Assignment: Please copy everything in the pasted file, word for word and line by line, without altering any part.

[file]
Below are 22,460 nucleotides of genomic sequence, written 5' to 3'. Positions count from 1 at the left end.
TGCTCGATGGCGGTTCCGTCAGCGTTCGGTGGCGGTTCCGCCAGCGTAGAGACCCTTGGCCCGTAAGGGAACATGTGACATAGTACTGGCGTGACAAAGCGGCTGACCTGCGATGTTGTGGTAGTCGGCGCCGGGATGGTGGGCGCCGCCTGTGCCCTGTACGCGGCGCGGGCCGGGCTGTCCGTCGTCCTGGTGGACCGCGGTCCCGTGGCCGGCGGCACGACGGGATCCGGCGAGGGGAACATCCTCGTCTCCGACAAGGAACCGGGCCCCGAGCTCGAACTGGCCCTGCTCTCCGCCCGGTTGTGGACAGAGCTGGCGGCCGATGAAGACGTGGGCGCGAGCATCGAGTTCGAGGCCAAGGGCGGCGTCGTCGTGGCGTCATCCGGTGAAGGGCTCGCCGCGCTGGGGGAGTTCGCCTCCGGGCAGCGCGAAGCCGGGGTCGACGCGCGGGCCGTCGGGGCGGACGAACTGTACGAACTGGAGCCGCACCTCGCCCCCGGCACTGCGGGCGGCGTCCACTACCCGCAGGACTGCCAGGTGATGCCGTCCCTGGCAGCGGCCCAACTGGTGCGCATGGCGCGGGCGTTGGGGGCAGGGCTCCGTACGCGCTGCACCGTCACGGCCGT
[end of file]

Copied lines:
Below are 22,460 nucleotides of genomic sequence, written 5' to 3'. Positions count from 1 at the left end.
TGCTCGATGGCGGTTCCGTCAGCGTTCGGTGGCGGTTCCGCCAGCGTAGAGACCCTTGGCCCGTAAGGGAACATGTGACATAGTACTGGCGTGACAAAGCGGCTGACCTGCGATGTTGTGGTAGTCGGCGCCGGGATGGTGGGCGCCGCCTGTGCCCTGTACGCGGCGCGGGCCGGGCTGTCCGTCGTCCTGGTGGACCGCGGTCCCGTGGCCGGCGGCACGACGGGATCCGGCGAGGGGAACATCCTCGTCTCCGACAAGGAACCGGGCCCCGAGCTCGAACTGGCCCTGCTCTCCGCCCGGTTGTGGACAGAGCTGGCGGCCGATGAAGACGTGGGCGCGAGCATCGAGTTCGAGGCCAAGGGCGGCGTCGTCGTGGCGTCATCCGGTGAAGGGCTCGCCGCGCTGGGGGAGTTCGCCTCCGGGCAGCGCGAAGCCGGGGTCGACGCGCGGGCCGTCGGGGCGGACGAACTGTACGAACTGGAGCCGCACCTCGCCCCCGGCACTGCGGGCGGCGTCCACTACCCGCAGGACTGCCAGGTGATGCCGTCCCTGGCAGCGGCCCAACTGGTGCGCATGGCGCGGGCGTTGGGGGCAGGGCTCCGTACGCGCTGCACCGTCACGGCCGT